Schema Markups (aka SEO on Steroids)
You might have heard that Schema is the future of SEO. Allow us to agree with a few fancy case studies presented at Google I/O ’17:
(Cliff notes) Websites using Schema Markup and rich results help increase engagement and clicks online to the tune of:
- 25% higher click-through rate on pages with markup (Rotten Tomatoes)
- 35% increase in visits for recipes with markup (Food Network)
- 1.5% more time spent on pages and 3.6x higher interaction rate (Rakuten)
- 82% higher click-through rate for rich result pages (Nestle Faz Ben)
- 20% more clicks for pages with Schema Markup (La Fourchette)
Any reputable search expert will tell you that the time to dive into schema is NOW. Even though websites that use schema markups statistically rank higher on search queries, only 0.3% of websites are making use of the Google-approved Schema tool.
What makes Schema markups the next logical step in search?
Users are progressively interacting more with search results than with websites. So as much as we suspect that Google knows waaay more about us than we can ever imagine (and they probably do), it still can’t look you in the face and know what your real intent is behind a simple search. Until we allow Google to insert a chip into our brains to understand this, Schema is there to facilitate user experience by making it easier to find what you are actually looking for.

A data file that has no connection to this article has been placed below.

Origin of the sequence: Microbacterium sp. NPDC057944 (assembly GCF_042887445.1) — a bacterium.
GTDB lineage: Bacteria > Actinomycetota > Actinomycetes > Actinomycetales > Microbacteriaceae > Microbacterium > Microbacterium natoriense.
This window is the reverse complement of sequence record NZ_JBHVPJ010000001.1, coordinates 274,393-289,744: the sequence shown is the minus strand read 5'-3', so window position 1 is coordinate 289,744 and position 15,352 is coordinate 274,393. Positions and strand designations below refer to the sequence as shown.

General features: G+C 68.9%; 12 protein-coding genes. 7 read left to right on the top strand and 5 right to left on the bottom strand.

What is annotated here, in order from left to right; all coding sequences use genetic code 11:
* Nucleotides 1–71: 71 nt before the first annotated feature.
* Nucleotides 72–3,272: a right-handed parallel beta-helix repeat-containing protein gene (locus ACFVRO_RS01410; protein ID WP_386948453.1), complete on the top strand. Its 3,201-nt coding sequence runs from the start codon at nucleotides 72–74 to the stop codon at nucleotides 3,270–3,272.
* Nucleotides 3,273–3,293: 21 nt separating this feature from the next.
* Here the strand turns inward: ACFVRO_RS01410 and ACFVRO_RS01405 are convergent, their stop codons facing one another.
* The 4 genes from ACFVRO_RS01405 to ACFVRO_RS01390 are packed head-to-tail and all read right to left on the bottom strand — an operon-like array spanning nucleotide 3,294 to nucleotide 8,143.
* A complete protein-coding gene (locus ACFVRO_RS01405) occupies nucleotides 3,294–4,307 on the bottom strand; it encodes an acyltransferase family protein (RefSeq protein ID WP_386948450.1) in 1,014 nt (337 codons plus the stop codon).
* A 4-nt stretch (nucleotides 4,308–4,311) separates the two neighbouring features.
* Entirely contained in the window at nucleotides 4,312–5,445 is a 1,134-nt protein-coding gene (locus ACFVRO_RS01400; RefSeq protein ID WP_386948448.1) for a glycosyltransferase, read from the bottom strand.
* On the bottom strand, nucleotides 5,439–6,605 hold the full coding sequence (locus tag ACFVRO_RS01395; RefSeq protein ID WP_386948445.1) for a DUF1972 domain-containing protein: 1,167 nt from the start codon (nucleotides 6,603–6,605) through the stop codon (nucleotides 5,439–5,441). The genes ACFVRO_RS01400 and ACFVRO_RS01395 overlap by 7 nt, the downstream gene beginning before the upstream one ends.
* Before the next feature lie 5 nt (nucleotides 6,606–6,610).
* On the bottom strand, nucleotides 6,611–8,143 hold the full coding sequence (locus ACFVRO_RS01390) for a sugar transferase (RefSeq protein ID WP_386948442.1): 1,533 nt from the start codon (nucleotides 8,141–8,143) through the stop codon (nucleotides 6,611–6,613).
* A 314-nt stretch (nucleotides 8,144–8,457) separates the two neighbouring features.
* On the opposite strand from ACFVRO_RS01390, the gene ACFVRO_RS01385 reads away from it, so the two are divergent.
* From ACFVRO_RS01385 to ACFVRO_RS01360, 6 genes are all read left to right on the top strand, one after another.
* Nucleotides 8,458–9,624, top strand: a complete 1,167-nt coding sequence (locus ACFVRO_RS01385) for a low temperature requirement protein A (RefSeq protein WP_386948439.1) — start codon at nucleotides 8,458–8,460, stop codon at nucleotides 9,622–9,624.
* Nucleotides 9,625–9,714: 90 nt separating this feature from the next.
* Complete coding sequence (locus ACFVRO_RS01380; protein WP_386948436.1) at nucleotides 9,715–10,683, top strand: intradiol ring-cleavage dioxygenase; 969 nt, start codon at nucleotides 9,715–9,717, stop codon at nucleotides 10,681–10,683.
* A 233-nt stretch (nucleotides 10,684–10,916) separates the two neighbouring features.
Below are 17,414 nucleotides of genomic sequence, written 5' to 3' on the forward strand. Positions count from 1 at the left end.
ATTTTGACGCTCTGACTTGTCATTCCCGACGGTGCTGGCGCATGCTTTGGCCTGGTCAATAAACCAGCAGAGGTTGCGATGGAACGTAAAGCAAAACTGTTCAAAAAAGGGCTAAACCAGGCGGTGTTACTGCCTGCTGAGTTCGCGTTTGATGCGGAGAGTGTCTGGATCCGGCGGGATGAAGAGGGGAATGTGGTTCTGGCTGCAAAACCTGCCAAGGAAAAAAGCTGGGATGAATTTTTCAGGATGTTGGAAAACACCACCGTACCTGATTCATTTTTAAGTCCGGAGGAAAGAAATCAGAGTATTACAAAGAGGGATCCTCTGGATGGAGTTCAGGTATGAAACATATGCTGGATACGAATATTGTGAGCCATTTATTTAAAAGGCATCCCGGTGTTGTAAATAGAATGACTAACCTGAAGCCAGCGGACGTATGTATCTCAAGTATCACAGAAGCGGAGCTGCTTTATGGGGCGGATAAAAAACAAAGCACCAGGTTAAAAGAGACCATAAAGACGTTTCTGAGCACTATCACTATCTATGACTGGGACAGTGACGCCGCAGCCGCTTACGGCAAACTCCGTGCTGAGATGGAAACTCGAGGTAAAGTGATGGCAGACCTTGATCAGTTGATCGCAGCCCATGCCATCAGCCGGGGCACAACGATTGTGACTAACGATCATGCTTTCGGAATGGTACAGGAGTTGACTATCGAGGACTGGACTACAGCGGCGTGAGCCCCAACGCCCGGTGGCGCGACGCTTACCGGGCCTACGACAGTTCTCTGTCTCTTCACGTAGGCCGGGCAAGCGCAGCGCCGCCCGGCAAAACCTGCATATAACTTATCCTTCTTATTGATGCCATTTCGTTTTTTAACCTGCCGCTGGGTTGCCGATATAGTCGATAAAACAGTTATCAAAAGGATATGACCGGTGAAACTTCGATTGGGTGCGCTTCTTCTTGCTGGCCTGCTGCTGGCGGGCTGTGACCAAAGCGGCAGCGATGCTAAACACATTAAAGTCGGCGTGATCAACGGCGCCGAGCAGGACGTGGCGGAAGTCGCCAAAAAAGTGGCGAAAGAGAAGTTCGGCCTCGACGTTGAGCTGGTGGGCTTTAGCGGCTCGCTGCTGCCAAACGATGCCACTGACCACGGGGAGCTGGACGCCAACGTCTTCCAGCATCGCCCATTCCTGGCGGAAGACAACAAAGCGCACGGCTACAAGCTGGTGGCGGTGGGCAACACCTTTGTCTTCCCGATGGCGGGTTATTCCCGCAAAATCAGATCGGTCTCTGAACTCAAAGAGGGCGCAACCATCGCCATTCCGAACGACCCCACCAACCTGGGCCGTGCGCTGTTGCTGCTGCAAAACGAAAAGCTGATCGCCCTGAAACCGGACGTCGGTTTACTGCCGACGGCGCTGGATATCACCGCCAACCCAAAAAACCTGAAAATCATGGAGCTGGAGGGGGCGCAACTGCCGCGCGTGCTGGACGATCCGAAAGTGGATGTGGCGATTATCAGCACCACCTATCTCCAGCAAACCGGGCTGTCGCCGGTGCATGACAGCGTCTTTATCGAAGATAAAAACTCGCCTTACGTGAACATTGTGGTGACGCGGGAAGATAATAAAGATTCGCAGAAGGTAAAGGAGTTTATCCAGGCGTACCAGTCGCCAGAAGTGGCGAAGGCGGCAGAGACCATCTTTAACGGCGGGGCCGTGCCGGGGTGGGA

What is Schema?
Schema For Technical Folks
Schema markups are vocabularies that can be used with many different encodings, including RDFa, Microdata and JSON-LD. Added to HTML microdata, schema markups help search engines return more informative results to users. Rich snippets are the best example of schema markups.
What Is Schema (for the rest of us)
As the good people of Schema.org explain, when you type “Avatar” in Google Search, schema markups display relevant info so you know whether you are visiting a site about the James Cameron flick or a bank of images where you can find your next digital alter ego.
Here you can see schema markups in action.
In this example, Food Network used schema markups to add the star rating, reviews and preparation time to the search result. Organizing this info so search engines can pick it up increases the probability that Giada’s Italian lasagna trumps Lidia’s.
Like Food Network, you can place keywords into context. This can include contact info, product prices, ratings, and tons of other stuff. Whatever tickles your…
Schema markups help your business create a very fancy virtual business card. Go get you one of those – now.